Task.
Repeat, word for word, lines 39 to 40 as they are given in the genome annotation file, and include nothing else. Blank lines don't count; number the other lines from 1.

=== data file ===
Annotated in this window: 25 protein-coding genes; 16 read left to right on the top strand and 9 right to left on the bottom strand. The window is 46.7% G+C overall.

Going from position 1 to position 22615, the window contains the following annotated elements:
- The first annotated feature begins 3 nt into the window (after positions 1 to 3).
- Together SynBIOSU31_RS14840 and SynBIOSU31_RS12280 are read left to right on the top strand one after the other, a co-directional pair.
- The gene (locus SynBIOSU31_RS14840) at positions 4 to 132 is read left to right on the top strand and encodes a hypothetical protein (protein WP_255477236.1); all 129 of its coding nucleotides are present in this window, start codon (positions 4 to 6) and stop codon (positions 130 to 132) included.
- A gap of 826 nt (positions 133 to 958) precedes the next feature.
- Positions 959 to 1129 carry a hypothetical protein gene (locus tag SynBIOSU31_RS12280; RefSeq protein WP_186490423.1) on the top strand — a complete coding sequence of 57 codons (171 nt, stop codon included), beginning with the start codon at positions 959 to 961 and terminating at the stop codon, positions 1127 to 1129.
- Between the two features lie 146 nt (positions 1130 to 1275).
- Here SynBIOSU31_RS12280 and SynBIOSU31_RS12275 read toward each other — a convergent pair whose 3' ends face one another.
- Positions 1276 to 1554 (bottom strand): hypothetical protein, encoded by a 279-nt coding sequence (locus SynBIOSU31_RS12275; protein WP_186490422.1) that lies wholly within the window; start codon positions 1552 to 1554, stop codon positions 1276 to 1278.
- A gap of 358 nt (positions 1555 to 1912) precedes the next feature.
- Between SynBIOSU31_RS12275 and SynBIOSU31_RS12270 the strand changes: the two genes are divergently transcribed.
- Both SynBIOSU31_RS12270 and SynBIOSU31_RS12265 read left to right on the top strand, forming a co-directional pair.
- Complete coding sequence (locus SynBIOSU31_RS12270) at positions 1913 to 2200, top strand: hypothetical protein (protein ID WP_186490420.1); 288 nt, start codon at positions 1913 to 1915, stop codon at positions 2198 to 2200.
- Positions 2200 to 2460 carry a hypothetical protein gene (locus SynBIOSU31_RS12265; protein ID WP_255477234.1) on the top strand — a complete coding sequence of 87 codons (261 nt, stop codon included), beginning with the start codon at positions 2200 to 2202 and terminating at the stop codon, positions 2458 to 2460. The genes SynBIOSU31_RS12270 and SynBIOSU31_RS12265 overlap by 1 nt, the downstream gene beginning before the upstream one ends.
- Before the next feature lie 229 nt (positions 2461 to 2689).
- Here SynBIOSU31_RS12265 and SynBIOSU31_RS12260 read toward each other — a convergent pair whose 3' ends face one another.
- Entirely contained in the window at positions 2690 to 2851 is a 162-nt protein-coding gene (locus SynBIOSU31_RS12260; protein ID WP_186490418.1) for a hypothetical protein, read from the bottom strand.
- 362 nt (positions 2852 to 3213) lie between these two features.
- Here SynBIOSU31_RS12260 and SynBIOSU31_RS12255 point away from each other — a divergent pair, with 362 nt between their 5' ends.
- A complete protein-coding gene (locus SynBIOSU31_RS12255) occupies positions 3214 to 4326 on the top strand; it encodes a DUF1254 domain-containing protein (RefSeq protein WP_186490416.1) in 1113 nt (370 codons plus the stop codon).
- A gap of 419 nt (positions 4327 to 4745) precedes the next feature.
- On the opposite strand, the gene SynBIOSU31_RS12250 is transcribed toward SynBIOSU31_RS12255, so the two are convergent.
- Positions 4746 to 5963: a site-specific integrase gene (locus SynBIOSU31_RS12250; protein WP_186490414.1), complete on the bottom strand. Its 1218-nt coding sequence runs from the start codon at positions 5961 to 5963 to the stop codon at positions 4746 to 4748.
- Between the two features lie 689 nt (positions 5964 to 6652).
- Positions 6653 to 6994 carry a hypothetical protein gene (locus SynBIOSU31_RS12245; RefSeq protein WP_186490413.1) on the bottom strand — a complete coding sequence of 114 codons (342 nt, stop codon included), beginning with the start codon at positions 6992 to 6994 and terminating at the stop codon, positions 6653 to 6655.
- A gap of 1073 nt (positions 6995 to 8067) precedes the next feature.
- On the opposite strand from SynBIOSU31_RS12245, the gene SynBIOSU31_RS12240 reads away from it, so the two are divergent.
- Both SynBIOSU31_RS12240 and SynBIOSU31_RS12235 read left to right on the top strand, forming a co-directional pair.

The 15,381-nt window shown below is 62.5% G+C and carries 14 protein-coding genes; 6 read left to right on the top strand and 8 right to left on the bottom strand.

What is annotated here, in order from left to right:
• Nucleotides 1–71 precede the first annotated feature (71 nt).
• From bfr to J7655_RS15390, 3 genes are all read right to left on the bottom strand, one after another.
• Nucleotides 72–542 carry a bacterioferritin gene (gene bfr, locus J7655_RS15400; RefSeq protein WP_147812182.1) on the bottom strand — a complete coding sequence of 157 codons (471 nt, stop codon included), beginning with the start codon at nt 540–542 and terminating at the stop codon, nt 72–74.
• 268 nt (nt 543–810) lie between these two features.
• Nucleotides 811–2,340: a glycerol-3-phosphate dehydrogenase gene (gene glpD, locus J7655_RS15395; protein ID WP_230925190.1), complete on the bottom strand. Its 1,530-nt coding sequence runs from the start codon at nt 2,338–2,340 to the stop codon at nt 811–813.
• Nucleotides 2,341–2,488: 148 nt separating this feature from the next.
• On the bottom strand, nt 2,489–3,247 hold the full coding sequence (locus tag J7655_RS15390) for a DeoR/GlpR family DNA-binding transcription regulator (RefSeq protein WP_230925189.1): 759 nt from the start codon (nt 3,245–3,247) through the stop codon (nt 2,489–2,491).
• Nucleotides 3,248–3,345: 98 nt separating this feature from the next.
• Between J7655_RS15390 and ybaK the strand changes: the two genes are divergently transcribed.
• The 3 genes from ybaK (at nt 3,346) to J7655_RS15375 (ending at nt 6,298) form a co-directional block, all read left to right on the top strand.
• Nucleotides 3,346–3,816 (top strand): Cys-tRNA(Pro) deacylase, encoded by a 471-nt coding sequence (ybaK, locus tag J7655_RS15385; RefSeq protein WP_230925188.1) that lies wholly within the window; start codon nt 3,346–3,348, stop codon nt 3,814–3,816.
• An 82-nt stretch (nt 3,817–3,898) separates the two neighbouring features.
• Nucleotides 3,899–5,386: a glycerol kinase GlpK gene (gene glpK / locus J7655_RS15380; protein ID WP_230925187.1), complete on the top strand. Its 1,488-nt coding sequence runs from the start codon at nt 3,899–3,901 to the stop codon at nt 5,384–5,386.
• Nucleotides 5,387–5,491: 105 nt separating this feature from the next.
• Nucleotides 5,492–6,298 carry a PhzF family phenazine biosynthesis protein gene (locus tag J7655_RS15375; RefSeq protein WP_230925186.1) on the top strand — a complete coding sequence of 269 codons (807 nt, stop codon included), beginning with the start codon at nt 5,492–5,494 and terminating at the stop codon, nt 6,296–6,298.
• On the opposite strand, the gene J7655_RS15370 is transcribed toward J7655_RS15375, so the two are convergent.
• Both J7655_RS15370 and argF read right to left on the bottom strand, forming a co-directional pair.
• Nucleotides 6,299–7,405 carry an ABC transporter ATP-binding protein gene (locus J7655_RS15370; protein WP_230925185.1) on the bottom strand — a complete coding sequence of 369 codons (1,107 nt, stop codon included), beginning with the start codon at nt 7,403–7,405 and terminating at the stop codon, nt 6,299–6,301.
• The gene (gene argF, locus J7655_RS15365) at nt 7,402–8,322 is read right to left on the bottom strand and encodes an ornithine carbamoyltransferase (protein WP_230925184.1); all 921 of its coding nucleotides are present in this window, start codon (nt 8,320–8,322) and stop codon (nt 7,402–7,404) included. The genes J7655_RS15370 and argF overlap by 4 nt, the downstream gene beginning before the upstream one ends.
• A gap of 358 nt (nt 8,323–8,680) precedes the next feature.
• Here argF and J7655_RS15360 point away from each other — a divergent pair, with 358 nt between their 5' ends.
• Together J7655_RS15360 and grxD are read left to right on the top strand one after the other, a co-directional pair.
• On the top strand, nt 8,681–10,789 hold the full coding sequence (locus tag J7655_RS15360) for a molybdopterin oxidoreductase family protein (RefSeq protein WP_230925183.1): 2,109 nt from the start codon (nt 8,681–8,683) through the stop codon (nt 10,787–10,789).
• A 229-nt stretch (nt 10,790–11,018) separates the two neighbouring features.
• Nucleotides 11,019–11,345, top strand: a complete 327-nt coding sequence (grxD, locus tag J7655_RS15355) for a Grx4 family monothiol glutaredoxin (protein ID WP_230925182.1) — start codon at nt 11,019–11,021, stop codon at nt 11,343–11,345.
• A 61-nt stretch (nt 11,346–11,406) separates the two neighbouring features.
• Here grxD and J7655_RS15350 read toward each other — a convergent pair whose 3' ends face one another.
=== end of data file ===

• Nucleotides 3,248–3,345: 98 nt separating this feature from the next.
• Between J7655_RS15390 and ybaK the strand changes: the two genes are divergently transcribed.